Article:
Gigya's plugins rely on cookies set in the users' browsers. These cookies are recognized by browsers as "third-party cookies", which the browser may be configured to block. In some browsers, such as Safari, third-party cookies from unvisited sites are blocked by default. Incognito/private browsing mode has no effect on this behavior.
Blocked third-party cookies may prevent Gigya services from working properly:
- In all cases, the recommended best practice is to use a Custom API Domain Prefix. A Custom API Domain Prefix enables calls to Gigya to appear to be local by utilizing a cname alias directing all API calls to the Gigya servers. To implement this solution, contact Gigya Support via the support portal located within your Gigya Console's top menu, or click here to login.
In all cases, browsers that do not, at a minimum, have Accept Cookies From Sites I Visited enabled, are not supported.
It is important to note that a Custom API Domain Prefix will solve the SAML login only if the site is not part of an SSO group. However, if the site is part of an SSO group, the Custom API Domain Prefix will only solve SP-Initiated SAML login; IdP-Initiated SAML login does not work on any browser with this method.
By default, when the Gigya JS SDK is loaded in a webpage, if it sees the user is using a browser that blocks third-party cookies by default (e.g., Safari), it will attempt to set the required data in Local Storage to solve the problem.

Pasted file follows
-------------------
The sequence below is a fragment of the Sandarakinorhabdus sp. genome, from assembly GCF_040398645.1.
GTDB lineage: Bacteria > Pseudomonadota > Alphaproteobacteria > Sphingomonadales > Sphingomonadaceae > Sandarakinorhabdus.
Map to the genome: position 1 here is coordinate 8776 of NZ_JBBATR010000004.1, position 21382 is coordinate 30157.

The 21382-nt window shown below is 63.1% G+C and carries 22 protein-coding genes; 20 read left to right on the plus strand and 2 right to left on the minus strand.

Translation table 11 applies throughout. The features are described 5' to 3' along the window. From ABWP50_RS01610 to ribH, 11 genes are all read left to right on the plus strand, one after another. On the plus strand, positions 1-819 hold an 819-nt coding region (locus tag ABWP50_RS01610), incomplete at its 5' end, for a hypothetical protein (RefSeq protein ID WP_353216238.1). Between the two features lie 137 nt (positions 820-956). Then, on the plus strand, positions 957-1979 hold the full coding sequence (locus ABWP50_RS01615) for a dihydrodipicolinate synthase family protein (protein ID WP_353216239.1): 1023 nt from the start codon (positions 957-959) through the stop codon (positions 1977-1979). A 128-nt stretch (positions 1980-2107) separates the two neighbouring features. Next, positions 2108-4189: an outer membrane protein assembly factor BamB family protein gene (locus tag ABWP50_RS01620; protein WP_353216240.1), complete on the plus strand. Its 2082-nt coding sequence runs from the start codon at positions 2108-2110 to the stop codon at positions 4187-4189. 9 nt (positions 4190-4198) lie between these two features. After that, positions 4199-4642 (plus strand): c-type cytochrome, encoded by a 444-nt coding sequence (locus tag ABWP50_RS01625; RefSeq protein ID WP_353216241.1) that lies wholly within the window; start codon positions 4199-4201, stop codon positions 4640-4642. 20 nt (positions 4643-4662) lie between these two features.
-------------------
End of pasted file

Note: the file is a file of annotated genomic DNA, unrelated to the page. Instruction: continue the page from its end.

Even with the two above-mentioned workarounds, Single Sign-On (SSO) may not function properly if the user has third-party cookies blocked. This is because SSO requires that users let their login session be shared between multiple domains. For SSO solutions, see Supporting SSO and SAML Login in Browsers That Block Third-Party Cookies, below.
Supporting SSO and SAML Login in Browsers That Block Third-Party Cookies
It is becoming increasingly common for certain browsers to block 3rd party cookies for non-visited sites by default, which can cause Single Sign-on and/or Federated login to fail if Gigya is not yet marked as 'visited' by the browser.
This can be solved by implementing the following workaround.
The implementation is simple and short, and consists of the following steps:
Step 1 - Enable SSO Token
Set the global conf object's enableSSOToken parameter to 'true'.
This tells the server to issue an SSO token that will allow the workaround in case of blocked 3rd party cookies.
You can set this in the head of your page as part of the gigya.js script's global Conf object:
Step 2 - Call setSSOToken()
After a successful login, register to the onLogin event and call gigya.setSSOToken().
This will initiate a redirect that will set an SSO token with Gigya for the logged-in user and enable transparent Single Sign-on for the current session.
You can supply a redirect URL for where the browser will be redirected to once the process is complete.
The URL must be within the same domain that performed the login and the page it refers to must contain the gigya.js script.
Step 3 - SSO on iOS
Once the previous 2 steps are implemented, Gigya will recognize that the user is running a system that requires this workaround, and will set the SSOToken that will provide transparent SSO, even on systems with blocked 3rd party cookies.
SSO Supported Browsers
For a detailed list of browsers currently supported using Gigya SSO/SAML, please see Supported Browsers.